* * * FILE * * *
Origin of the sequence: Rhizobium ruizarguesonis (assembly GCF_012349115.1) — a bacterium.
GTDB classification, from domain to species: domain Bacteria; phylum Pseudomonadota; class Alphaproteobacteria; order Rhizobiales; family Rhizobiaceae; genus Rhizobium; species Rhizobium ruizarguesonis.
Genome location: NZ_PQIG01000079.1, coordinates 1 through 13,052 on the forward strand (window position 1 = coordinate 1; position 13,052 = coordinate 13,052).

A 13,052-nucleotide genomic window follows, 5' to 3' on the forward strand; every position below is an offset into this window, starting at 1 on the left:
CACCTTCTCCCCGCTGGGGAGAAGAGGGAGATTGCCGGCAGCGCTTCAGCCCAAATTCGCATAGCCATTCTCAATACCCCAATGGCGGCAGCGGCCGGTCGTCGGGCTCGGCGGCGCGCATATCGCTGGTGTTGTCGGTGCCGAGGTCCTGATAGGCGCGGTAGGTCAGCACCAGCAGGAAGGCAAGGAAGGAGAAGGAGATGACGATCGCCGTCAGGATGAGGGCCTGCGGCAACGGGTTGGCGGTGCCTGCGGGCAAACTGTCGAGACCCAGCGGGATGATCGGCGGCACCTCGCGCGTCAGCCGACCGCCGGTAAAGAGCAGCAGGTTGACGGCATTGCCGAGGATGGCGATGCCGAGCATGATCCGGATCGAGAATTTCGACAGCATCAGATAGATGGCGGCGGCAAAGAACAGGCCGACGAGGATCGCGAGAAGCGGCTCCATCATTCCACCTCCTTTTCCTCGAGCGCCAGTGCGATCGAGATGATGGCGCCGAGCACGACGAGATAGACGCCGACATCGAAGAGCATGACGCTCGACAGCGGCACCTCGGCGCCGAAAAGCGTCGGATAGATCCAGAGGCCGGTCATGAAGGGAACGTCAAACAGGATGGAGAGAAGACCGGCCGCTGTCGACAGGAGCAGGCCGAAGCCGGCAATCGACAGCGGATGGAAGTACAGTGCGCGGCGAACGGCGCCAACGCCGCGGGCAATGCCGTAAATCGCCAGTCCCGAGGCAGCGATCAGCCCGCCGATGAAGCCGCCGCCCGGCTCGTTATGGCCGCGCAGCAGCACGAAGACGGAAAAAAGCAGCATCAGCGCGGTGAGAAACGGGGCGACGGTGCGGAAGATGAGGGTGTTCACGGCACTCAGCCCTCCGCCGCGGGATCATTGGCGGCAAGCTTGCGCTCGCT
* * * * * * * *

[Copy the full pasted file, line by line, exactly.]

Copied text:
Origin of the sequence: Rhizobium ruizarguesonis (assembly GCF_012349115.1) — a bacterium.
GTDB classification, from domain to species: domain Bacteria; phylum Pseudomonadota; class Alphaproteobacteria; order Rhizobiales; family Rhizobiaceae; genus Rhizobium; species Rhizobium ruizarguesonis.
Genome location: NZ_PQIG01000079.1, coordinates 1 through 13,052 on the forward strand (window position 1 = coordinate 1; position 13,052 = coordinate 13,052).

A 13,052-nucleotide genomic window follows, 5' to 3' on the forward strand; every position below is an offset into this window, starting at 1 on the left:
CACCTTCTCCCCGCTGGGGAGAAGAGGGAGATTGCCGGCAGCGCTTCAGCCCAAATTCGCATAGCCATTCTCAATACCCCAATGGCGGCAGCGGCCGGTCGTCGGGCTCGGCGGCGCGCATATCGCTGGTGTTGTCGGTGCCGAGGTCCTGATAGGCGCGGTAGGTCAGCACCAGCAGGAAGGCAAGGAAGGAGAAGGAGATGACGATCGCCGTCAGGATGAGGGCCTGCGGCAACGGGTTGGCGGTGCCTGCGGGCAAACTGTCGAGACCCAGCGGGATGATCGGCGGCACCTCGCGCGTCAGCCGACCGCCGGTAAAGAGCAGCAGGTTGACGGCATTGCCGAGGATGGCGATGCCGAGCATGATCCGGATCGAGAATTTCGACAGCATCAGATAGATGGCGGCGGCAAAGAACAGGCCGACGAGGATCGCGAGAAGCGGCTCCATCATTCCACCTCCTTTTCCTCGAGCGCCAGTGCGATCGAGATGATGGCGCCGAGCACGACGAGATAGACGCCGACATCGAAGAGCATGACGCTCGACAGCGGCACCTCGGCGCCGAAAAGCGTCGGATAGATCCAGAGGCCGGTCATGAAGGGAACGTCAAACAGGATGGAGAGAAGACCGGCCGCTGTCGACAGGAGCAGGCCGAAGCCGGCAATCGACAGCGGATGGAAGTACAGTGCGCGGCGAACGGCGCCAACGCCGCGGGCAATGCCGTAAATCGCCAGTCCCGAGGCAGCGATCAGCCCGCCGATGAAGCCGCCGCCCGGCTCGTTATGGCCGCGCAGCAGCACGAAGACGGAAAAAAGCAGCATCAGCGCGGTGAGAAACGGGGCGACGGTGCGGAAGATGAGGGTGTTCACGGCACTCAGCCCTCCGCCGCGGGATCATTGGCGGCAAGCTTGCGCTCGCT